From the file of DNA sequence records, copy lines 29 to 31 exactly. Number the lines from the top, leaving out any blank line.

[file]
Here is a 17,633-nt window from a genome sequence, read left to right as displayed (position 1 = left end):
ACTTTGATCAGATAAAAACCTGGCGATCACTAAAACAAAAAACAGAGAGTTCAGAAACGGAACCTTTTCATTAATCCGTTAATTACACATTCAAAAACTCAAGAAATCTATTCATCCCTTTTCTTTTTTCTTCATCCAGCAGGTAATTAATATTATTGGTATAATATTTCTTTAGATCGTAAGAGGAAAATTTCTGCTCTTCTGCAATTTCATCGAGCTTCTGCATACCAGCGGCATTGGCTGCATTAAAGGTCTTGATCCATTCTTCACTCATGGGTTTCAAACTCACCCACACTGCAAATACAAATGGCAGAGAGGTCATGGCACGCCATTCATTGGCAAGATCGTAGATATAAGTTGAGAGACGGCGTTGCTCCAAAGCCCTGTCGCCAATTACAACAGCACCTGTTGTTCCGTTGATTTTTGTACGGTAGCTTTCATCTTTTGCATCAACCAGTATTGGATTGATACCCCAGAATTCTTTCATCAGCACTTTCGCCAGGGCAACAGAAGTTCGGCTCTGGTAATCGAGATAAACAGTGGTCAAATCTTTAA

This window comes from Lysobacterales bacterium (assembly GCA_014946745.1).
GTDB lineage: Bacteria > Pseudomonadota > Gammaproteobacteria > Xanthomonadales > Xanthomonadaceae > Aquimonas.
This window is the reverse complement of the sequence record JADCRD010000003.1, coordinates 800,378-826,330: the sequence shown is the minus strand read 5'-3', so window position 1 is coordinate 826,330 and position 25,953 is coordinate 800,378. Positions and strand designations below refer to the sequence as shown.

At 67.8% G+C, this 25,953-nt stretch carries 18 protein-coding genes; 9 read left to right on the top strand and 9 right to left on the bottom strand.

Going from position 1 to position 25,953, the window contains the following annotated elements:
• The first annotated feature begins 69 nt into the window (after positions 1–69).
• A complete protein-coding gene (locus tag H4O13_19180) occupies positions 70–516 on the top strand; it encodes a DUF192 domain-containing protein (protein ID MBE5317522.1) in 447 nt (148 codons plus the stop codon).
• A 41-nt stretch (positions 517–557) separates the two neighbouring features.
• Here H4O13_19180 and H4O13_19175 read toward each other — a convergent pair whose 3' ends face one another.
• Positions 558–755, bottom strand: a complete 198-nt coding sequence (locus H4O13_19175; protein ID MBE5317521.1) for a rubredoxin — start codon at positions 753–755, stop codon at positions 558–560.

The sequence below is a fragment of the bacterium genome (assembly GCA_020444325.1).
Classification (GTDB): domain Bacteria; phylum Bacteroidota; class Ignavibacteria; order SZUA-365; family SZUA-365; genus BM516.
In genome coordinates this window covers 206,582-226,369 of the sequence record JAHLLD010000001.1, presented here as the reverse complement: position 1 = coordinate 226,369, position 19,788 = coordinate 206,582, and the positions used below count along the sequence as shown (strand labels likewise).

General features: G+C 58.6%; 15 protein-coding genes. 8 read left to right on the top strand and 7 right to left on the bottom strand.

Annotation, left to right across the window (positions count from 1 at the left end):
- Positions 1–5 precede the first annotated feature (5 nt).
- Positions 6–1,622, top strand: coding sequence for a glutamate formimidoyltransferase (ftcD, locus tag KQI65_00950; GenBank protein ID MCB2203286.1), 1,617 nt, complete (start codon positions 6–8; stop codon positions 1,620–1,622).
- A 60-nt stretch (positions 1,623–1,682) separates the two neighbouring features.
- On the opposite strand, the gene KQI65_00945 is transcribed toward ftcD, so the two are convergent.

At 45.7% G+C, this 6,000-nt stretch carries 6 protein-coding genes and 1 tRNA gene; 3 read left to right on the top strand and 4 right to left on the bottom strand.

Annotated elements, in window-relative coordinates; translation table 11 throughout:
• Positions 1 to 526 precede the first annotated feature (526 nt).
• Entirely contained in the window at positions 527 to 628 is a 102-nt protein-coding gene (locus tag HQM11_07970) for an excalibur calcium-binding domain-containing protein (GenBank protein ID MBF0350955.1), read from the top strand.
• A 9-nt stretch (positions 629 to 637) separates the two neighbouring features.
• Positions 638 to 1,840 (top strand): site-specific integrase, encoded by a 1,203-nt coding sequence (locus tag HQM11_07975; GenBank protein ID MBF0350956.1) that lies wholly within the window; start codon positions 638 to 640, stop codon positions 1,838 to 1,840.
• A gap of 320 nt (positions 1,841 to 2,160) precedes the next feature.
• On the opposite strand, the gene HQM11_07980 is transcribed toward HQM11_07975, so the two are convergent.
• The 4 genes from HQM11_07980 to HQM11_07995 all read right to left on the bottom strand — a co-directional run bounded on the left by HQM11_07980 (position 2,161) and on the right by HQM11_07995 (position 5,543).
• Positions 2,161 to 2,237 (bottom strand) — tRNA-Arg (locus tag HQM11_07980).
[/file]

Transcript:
• On the opposite strand, the gene HQM11_07980 is transcribed toward HQM11_07975, so the two are convergent.
• The 4 genes from HQM11_07980 to HQM11_07995 all read right to left on the bottom strand — a co-directional run bounded on the left by HQM11_07980 (position 2,161) and on the right by HQM11_07995 (position 5,543).
• Positions 2,161 to 2,237 (bottom strand) — tRNA-Arg (locus tag HQM11_07980).